Students Making Flipped Videos

Some time ago, I was introduced to Eric Marcos from mathtrain.tv.  He is a middle school math teacher in California who’s students make math videos and post them online.  Since moving into my new position as a technology staff developer I am starting to play with students making videos for each other.  I really think this is one area in the flipped class which we need to explore more deeply.

As I was discussing the flipped class with one of my middle school math teachers we decided to see if we could get some of her “advanced” kids to make a video for those who are struggling with the content.  I agreed to help them out and see what they could produce.

One afternoon I took five of these students into a room with a SMART Board and we attempted to make our first video.  It became quite clear that not all students were going to be good at making this math video.  Some of the brightest math students were making the worst video.  When they went to solve a problem, they skipped steps and didn’t explain what they were doing.  In retrospect, I shouldn’t have been surprised.  Sometimes the brightest students jump three steps ahead, all in their mind, and don’t make the best teachers.

But as it turns out, two of the students really got the knack for making the video.  They explained it well, were able to get over the insecurities that often come with being thirteen or fourteen years old, and they made a really good video.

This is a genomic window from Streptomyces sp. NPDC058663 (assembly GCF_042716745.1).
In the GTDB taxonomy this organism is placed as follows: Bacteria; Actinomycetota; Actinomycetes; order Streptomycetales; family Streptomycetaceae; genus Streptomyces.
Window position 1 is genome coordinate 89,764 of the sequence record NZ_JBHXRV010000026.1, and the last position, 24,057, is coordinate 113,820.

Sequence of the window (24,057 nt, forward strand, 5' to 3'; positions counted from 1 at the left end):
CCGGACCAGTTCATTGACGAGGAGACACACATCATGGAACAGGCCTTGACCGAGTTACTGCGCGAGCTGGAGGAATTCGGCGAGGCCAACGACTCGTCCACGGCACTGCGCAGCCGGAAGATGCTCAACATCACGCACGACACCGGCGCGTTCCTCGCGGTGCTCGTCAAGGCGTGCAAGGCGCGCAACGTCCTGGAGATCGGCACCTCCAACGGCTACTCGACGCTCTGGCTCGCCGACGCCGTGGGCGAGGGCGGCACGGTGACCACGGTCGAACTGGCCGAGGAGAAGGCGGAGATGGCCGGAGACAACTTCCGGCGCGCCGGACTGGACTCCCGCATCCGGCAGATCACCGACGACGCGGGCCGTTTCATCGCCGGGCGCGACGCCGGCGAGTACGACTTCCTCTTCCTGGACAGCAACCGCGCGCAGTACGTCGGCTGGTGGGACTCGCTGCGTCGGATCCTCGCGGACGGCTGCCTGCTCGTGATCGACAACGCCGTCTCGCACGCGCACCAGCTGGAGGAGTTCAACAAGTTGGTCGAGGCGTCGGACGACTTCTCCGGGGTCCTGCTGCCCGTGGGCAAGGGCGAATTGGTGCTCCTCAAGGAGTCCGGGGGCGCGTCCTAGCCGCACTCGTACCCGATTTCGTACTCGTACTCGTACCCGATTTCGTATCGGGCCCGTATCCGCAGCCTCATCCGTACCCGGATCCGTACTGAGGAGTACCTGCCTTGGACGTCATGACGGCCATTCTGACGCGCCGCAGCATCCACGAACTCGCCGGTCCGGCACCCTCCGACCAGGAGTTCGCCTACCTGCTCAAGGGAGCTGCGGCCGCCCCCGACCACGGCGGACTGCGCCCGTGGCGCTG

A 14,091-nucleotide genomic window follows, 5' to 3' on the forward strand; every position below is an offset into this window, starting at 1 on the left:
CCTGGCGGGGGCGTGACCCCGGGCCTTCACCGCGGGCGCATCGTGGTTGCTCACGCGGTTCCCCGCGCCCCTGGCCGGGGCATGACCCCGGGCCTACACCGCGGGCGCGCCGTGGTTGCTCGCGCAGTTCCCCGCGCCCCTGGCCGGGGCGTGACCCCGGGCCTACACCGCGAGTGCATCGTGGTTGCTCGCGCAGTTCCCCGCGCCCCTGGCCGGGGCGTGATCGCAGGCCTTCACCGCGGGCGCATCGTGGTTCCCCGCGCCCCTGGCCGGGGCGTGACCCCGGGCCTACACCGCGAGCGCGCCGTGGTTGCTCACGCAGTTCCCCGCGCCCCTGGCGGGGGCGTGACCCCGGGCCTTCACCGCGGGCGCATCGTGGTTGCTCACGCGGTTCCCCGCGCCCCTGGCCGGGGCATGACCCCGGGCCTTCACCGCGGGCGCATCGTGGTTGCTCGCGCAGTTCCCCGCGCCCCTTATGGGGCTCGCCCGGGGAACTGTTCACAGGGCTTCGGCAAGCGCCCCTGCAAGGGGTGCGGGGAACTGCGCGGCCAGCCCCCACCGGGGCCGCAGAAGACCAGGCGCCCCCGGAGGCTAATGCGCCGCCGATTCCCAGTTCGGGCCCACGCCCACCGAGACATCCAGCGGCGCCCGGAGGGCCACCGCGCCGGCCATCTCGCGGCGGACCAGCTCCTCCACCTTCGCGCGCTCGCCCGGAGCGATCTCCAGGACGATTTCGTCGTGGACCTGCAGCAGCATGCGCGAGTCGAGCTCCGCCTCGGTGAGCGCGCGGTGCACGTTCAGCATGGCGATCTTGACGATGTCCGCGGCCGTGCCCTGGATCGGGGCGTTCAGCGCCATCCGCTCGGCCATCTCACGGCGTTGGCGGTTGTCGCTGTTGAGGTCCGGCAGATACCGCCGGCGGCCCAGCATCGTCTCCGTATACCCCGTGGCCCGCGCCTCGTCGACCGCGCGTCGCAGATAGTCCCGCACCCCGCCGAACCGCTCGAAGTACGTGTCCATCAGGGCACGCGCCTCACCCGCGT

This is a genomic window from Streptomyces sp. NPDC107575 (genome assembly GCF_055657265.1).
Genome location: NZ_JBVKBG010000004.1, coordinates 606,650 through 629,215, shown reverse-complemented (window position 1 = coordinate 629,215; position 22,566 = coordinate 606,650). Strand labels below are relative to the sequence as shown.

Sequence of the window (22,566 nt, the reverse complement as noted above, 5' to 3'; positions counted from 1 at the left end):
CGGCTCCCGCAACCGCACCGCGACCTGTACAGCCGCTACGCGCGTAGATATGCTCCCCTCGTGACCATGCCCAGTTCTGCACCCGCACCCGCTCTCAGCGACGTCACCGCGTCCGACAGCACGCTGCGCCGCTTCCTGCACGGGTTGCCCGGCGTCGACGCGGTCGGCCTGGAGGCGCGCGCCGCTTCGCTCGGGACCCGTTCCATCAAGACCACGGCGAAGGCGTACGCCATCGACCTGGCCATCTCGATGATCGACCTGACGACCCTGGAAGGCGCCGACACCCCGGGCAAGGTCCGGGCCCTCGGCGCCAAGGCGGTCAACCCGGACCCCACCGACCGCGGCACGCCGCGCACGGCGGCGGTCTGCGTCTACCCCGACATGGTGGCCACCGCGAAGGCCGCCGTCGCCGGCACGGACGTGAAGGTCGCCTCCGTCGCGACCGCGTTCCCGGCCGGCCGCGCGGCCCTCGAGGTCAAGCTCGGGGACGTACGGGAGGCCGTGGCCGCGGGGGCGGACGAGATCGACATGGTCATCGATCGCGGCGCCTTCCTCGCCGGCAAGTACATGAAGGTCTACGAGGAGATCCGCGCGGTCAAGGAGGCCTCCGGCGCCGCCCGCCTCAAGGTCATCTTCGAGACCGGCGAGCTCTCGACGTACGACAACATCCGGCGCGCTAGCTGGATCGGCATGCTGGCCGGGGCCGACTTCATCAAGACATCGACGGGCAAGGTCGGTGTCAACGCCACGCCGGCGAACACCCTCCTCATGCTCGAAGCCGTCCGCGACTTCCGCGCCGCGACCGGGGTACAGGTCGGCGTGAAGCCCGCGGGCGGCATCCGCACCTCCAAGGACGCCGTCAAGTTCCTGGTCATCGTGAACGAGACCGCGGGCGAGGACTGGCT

In the near future, I am planning on starting a video club at my school where I will be coaching students on how to make videos.  They will make content videos, and also fun videos.  My thinking, as of now, is to have 8th grade students make videos for 7th grade students, and 6th grade students make videos for 5th graders, etc.  Once I get this started I will start sharing their videos with you all.

5 Responses

  1. Jeffery Baugus

    It is encouraging to hear others experienced this as well. We’re in the process of creating newer, student assisted videos for our flipped class blog but have run into the same issues of shyness and skipping steps. Hoping to find some solutions this summer! Thanks for sharing!

  2. What a great idea! I also think you highlighted something, maybe without realizing it that standardized testing and such has led us to forget- teaching is an art. Knowledge of a subject is not all that makes a great teacher. I love the idea of kids making videos themselves though, is that not the peak of Bloom's Taxonomy? I am about 4 weeks in to my first "flip" and have trying to think of an end of the year project for the students…I think this may be the perfect thing. Thanks for the great idea, and keep up the good work!

  3. I love the flipped classroom model. Where I work, in Dubai, we've been doing quite a bit with it.
    Currently we use blogs to host video lessons and link to classwork and homework. It's something that grew organically over the past couple years, but the students really seem to take to it. Ever since we changed into a 1-to1 eLearning school, with all students being given laptops, we've needed to find better ways to engage students in learning, and the flipped classroom model really does show results.
    Currently we have staff and students creating resources, and it really engages all parties.
    Some examples of students creating lesson videos – 
    <a href="http://athsaags.blogspot.com)Al Ain Girls School</a> (ICT oriented videos)
    <a href="http://athspodcasts.blogspot.com/search/label/Student%20Tech%20Support&quot;)Student Tech Support</a> (Students helping students learn to use their laptops)
    And teacher created lesson videos – 
    <a href="http://iatplatoshowcase.blogspot.com">IAT PLATO Showcase</a> (A video development site for faculty)
    <a href="http://athsdubai.blogspot.com">ATHS Dubai</a> (The hub of my school's open learning network)

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